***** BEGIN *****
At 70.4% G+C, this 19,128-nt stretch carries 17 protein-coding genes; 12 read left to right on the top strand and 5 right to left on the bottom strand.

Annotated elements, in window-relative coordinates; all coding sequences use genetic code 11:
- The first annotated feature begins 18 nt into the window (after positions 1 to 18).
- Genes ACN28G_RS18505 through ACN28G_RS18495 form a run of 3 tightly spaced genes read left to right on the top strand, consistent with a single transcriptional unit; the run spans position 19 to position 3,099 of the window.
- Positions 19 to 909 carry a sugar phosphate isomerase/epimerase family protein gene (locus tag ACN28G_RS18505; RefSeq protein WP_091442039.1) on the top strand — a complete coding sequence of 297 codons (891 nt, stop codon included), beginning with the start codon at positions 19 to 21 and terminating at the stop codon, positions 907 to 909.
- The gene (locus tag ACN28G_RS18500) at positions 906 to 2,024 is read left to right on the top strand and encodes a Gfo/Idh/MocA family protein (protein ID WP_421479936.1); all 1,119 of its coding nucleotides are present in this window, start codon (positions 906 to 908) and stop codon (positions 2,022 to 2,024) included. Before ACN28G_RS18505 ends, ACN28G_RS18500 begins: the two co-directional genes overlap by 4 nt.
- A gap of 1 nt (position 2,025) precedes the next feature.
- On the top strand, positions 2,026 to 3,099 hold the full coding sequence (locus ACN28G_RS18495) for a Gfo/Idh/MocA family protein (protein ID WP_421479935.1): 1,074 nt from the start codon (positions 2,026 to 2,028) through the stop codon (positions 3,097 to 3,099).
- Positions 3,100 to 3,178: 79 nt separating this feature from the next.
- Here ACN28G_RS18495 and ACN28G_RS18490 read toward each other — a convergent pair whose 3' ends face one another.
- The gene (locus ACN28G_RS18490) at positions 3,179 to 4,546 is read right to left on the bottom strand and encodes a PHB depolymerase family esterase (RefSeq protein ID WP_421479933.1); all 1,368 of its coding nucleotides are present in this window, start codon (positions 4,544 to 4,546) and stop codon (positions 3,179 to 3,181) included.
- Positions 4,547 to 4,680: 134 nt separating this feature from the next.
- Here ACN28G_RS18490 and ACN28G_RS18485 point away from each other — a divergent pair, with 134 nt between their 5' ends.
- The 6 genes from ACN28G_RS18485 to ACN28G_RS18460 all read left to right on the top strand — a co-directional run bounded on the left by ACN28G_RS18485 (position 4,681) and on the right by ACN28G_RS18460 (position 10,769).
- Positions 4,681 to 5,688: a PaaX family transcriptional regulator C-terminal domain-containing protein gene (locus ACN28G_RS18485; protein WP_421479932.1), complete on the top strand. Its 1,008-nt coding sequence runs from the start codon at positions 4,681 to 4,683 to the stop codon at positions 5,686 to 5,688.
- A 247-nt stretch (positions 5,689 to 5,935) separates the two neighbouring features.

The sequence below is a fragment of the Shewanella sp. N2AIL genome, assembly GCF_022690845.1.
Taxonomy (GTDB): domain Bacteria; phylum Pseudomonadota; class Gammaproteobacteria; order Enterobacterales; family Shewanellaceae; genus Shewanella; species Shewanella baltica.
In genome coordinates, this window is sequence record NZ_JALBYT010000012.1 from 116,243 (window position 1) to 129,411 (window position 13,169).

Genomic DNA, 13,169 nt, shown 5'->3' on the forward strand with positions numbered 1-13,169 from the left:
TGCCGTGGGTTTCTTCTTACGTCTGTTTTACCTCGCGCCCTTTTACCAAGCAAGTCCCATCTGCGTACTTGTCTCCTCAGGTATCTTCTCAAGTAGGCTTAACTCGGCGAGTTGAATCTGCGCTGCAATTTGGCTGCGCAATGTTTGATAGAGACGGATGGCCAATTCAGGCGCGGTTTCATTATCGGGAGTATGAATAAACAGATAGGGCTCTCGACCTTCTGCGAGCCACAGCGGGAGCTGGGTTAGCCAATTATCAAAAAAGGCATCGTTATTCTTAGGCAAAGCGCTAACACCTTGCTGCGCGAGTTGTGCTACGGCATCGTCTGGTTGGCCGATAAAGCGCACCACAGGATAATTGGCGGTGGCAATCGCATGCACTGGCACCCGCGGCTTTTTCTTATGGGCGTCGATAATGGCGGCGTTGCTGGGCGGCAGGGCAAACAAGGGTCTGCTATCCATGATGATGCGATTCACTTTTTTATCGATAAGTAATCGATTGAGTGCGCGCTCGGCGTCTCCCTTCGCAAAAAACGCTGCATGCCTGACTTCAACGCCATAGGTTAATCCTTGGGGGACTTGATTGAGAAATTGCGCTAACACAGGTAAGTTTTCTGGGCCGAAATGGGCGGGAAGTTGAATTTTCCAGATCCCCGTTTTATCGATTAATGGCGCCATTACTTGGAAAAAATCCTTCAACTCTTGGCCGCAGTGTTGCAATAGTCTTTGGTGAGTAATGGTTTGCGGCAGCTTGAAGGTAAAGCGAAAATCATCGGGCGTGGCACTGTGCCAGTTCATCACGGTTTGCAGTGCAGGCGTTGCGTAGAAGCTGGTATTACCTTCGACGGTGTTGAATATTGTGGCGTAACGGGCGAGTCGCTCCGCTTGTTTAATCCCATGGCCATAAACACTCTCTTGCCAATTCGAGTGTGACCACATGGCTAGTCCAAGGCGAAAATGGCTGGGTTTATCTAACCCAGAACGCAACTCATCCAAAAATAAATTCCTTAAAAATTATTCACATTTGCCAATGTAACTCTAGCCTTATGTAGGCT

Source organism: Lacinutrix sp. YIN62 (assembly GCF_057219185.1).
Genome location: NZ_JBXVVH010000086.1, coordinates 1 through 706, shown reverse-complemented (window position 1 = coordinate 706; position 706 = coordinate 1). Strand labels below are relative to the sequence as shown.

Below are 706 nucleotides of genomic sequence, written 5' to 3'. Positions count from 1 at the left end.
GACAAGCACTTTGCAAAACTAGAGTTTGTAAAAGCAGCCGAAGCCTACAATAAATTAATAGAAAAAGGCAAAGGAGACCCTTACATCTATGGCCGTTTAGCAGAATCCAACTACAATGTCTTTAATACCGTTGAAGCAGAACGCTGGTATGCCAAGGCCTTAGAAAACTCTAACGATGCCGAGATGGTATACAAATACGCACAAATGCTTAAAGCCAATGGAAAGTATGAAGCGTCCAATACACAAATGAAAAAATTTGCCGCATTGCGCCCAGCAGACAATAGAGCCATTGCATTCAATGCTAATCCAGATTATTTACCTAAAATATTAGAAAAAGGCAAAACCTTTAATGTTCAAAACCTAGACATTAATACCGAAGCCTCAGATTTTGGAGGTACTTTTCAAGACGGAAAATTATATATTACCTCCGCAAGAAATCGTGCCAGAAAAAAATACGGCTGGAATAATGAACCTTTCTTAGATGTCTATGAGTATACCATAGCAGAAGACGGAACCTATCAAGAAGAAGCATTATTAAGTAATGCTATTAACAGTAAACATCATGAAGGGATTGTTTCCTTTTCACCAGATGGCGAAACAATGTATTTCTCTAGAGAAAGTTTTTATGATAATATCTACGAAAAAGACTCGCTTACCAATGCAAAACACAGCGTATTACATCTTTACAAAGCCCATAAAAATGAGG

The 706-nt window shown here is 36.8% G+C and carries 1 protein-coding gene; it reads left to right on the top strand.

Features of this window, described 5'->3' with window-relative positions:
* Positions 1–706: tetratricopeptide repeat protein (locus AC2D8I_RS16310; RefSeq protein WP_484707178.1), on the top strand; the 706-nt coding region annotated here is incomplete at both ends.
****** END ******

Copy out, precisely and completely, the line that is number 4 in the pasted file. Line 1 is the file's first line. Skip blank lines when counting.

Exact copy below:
- Genes ACN28G_RS18505 through ACN28G_RS18495 form a run of 3 tightly spaced genes read left to right on the top strand, consistent with a single transcriptional unit; the run spans position 19 to position 3,099 of the window.